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The washing machines in the laundry date from 1950 and 1953 and are amongst the first automatic washing machines in Europe. Automatic washing machines are now the norm, but in the 1950s this was revolutionary technology that overhauled institutional and domestic laundry practices.

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The washing machines clearly demonstrate this revolutionary technology by having a clock face on the front of the machine with hands which would turn to the different cycles in the wash; 1st wash, 2nd wash, boil, 1st rinse, 2nd rinse, 3rd rinse, breakdown. Using a boil wash was normal then but now we are encouraged to wash at 15°C.

These washing machines had not been used since the building was a County Care Home, which closed in 1975. Our engineering volunteers have done a brilliant job carefully restoring them and getting them working. So when the new workhouse displays open this summer keep your eyes peeled for the cleaned up machines and join us on an event day to see them running.

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History of the Binder

In this addition of my blog I will be talking about the binder and knotting mechanism. The binder is a later improved version of the reaper. The reaper was an implement that just cut the crop, rather than combining it with the processes of cutting and tying it into sheaves.

Picture 1 - Binder

The binder was invented in 1872 by Charles Withington. The binder cuts the cereal crop a couple of inches of the floor and ties the cut crop into sheaves. These sheaves are then ‘stooked’ in the field, resembling tipis, by the farm labourers who are following behind the machine. The stooks were then left to ripen out in the field before they were carted in.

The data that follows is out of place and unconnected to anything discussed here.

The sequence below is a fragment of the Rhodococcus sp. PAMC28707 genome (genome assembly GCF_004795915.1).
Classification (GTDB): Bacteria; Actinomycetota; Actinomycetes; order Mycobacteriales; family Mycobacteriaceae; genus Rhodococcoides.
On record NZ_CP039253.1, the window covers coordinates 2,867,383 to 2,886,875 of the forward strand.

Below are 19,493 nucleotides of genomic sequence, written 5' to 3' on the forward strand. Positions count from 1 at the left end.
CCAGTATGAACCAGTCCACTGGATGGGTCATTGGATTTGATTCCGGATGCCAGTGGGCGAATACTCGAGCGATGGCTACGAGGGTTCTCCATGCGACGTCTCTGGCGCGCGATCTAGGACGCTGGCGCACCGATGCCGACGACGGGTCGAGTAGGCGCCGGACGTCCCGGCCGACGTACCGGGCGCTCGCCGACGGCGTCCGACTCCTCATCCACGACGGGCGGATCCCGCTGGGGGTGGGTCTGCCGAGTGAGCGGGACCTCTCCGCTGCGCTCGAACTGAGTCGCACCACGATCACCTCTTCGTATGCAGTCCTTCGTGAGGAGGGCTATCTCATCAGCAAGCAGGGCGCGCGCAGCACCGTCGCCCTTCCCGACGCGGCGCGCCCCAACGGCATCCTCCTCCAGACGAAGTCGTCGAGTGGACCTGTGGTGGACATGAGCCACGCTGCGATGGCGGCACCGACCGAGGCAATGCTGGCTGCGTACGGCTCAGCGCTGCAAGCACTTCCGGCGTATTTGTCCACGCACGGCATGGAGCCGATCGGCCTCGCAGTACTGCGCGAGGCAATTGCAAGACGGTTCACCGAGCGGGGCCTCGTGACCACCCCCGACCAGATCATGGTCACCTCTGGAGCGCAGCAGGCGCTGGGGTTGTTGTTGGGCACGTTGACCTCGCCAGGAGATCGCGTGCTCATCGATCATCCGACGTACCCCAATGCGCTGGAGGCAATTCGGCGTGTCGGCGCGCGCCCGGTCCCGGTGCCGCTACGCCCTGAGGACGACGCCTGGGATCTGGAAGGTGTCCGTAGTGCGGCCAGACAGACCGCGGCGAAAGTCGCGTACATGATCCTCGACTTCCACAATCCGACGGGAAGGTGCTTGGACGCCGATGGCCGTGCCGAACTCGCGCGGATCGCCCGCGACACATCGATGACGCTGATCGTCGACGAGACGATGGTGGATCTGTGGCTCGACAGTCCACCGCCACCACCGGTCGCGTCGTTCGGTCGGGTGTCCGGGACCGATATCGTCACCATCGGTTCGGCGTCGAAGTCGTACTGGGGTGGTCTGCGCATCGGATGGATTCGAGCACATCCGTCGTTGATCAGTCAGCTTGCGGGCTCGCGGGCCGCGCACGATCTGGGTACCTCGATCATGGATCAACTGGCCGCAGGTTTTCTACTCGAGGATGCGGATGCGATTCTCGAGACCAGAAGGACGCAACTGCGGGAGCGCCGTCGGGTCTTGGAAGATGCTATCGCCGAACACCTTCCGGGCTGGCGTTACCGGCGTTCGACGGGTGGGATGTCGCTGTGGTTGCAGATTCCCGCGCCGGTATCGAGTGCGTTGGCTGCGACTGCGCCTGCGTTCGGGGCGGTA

Picture 2 - Carting Corn

The original binders used wire to tie the sheaves, but this gave various problems during operation and also when it came to harvest, so, William Deering then invented a binder that used a twine knotter that was invented by John Appleby.

The knotter is a bit like the sowing machine: the machine pushes a needle in and pulls loops in nanoseconds as it passes by. In the same way, the knotter on the binder loops the twine around the cut crop onto the knotter beak, which then opens and grabs the twine as a knife cuts it to length. The beak then turns to tie the knot and releases once it has done its rotation. This all happens in the space of a second. Below is a picture of the knot the knotter mechanism produces.

Picture 3 - Tied knot

The knotter mechanism revolutionised agriculture and the same mechanism is still used today. There have been variations on the knotter, for example, August Claas adapted the knotter with a limited floating beak. It was then patented in 1921 and is still used in their bailers to this present day. Below is a picture of the CLAAS logo on one of their combines. You can see the knotter needle and beak is used as part of the company branding.

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Ben Preston – Heritage Farming Apprentice

Hello From Shine a Light

Hello we are Sophie Towne and Josh Giles the Skills for the Future Collections Management Trainees at Gressenhall Farm and Workhouse.

We are working on the Shine a Light project which is focussing on behind the scenes developing our stored collections. Over the next year we will be working hard to reorganise our stores to make them more accessible to staff, researchers and the public.

So a bit more about us…